March Madness in-person crowds will be breeding ground for COVID-19

It’s fun being at live basketball games, crowded with fans, cheering and high-fiving after an electric play, with the hot and humid feeling with the people in the arena and players running back and forth on each play. It’s also the recipe for a spike in COVID-19 cases.

The National Collegiate Athletic Association is allowing fans to attend the March Madness basketball tournament this year after it was canceled last year at the start of the pandemic.

The tournament is played by 64 different college teams from all over the country, and they must all play in neutral sites to make it fair. This means their fans travel all over the country to see and cheer on their team.

The idea of fans traveling all over the country when there’s still strict travel rules and social distancing guidelines makes it cringe-worthy to even think about.

There’s been limited capacity allowed for outdoor stadiums, like the NFL allowing 20% to 10% capacity. But these are outdoor stadiums — basketball is indoors.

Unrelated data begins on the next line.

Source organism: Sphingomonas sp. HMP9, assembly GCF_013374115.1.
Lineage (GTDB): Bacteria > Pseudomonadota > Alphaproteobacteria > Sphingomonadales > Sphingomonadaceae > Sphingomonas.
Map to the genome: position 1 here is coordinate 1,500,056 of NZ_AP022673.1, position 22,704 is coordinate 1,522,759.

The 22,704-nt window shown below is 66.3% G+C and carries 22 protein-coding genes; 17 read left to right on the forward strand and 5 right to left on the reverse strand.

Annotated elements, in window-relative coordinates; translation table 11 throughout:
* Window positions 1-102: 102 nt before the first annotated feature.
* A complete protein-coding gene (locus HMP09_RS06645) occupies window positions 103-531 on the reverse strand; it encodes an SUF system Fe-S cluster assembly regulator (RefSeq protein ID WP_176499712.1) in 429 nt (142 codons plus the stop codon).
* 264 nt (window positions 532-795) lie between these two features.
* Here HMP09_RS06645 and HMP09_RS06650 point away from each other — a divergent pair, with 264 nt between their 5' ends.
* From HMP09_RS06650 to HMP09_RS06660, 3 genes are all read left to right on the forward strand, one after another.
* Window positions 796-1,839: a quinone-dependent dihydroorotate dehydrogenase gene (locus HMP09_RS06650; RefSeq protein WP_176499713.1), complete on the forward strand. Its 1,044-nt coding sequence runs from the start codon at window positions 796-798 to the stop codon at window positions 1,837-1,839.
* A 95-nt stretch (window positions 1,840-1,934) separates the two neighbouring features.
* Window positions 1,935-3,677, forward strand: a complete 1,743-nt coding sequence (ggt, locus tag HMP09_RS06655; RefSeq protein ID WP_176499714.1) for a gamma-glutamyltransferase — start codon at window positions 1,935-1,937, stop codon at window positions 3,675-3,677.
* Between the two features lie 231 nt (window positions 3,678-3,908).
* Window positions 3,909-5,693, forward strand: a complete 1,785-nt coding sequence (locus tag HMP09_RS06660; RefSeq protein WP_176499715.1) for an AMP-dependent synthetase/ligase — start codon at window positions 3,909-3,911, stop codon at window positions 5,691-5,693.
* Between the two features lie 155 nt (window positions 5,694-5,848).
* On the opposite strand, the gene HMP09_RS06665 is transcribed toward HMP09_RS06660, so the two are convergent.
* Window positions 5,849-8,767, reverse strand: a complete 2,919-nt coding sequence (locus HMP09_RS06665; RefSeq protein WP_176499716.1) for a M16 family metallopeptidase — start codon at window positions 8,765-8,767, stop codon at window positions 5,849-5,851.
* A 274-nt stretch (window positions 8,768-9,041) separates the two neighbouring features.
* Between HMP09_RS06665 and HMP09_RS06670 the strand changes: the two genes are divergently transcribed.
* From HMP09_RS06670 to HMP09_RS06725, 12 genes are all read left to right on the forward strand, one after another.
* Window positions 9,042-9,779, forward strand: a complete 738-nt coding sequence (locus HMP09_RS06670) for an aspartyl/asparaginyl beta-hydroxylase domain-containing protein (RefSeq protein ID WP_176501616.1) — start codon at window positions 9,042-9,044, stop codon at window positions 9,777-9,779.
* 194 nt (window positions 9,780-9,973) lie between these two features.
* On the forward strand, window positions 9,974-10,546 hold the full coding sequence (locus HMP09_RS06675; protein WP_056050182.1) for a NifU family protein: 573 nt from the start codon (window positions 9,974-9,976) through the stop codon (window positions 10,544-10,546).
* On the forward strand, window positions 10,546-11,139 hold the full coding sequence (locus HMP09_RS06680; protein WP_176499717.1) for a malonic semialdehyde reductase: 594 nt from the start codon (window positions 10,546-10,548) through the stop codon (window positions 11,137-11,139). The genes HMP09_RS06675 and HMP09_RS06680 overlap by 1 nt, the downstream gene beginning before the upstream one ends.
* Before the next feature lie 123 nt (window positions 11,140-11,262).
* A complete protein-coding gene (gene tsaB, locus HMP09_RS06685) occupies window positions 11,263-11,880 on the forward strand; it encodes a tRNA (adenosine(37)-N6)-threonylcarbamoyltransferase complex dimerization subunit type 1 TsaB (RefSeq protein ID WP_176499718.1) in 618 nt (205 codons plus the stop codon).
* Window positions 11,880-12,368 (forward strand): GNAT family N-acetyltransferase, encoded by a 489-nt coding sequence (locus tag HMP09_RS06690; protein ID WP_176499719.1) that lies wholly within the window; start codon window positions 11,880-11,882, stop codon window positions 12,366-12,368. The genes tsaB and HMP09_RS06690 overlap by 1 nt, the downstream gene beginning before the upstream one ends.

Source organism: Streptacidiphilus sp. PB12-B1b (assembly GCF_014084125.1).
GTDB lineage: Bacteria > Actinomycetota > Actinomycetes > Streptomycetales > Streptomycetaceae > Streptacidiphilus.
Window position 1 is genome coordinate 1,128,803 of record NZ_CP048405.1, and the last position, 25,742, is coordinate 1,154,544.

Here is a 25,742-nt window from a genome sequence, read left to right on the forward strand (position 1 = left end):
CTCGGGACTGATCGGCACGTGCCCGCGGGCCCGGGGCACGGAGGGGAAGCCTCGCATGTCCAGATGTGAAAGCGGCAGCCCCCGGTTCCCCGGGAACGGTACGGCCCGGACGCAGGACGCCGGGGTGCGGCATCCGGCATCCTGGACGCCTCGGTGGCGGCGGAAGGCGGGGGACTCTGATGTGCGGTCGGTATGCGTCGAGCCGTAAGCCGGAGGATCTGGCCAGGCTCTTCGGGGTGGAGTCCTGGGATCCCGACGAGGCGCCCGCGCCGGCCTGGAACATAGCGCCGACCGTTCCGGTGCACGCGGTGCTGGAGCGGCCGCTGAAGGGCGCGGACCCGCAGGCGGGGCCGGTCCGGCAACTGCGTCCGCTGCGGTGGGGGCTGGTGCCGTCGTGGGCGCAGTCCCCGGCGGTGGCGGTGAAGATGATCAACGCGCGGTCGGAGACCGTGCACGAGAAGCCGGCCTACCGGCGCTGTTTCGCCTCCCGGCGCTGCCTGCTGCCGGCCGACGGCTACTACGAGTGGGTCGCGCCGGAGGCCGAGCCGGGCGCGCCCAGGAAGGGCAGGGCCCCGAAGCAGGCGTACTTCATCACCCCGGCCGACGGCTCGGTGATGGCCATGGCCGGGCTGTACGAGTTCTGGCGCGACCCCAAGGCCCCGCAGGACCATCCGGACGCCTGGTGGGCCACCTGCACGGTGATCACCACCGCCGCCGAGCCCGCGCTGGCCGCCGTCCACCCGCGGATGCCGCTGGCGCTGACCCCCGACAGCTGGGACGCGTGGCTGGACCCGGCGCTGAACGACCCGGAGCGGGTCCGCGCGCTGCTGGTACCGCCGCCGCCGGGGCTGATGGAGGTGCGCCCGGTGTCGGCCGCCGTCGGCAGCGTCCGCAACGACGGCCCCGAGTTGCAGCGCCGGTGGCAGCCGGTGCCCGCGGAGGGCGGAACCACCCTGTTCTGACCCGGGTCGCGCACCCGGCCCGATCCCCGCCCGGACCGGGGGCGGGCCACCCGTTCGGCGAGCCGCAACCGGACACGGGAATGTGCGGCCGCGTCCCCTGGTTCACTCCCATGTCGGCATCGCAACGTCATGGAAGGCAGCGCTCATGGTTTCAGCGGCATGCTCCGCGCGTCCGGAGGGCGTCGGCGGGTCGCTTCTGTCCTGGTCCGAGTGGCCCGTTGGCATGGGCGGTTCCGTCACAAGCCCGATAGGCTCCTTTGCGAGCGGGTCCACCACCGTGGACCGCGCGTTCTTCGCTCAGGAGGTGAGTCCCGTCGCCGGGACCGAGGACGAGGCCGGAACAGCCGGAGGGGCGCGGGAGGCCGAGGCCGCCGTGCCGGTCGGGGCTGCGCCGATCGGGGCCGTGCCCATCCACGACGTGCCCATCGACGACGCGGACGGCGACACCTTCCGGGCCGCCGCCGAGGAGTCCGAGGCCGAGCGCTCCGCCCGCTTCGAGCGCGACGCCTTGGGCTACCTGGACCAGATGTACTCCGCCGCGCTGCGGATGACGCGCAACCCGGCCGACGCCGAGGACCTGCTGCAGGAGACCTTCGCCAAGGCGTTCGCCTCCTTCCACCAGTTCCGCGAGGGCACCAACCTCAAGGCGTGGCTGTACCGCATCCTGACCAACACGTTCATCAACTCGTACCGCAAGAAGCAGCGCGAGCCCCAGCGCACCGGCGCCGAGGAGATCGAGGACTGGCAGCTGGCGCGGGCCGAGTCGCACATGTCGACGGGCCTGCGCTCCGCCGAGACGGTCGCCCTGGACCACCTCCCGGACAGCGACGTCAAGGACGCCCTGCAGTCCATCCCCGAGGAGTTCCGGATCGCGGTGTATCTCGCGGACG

All basketball games are played in enclosed arenas and it gets hot and humid. The players pant through limited air ventilation.

That alone tells you it’s going to be unsafe for not only the players but the fans in attendance. It will cause a spike in cases.

Although fans do bring energy to sporting events, it’s unsafe to have them in attendance because of the pandemic.

Fans traveling from different parts of the country will worsen the spike, since states have different restrictions and case numbers.

The NCAA should follow the same rules as the NBA and not have any fans in attendance, especially for a tournament this large and fast-paced.

Once the tournament gets smaller, the NCAA should do the same as the NBA in creating a bubble with 22 of the 32 teams that are in playoff contention.

When the tournament is in the “Sweet 16” (16 teams remaining), it should settle those teams in a bubble, such as Walt Disney World at the ESPN Wide World of Sports Complex.

This would create a safe and neutral environment for the teams to compete in, while giving fans the televised entertainment they missed out on a year ago.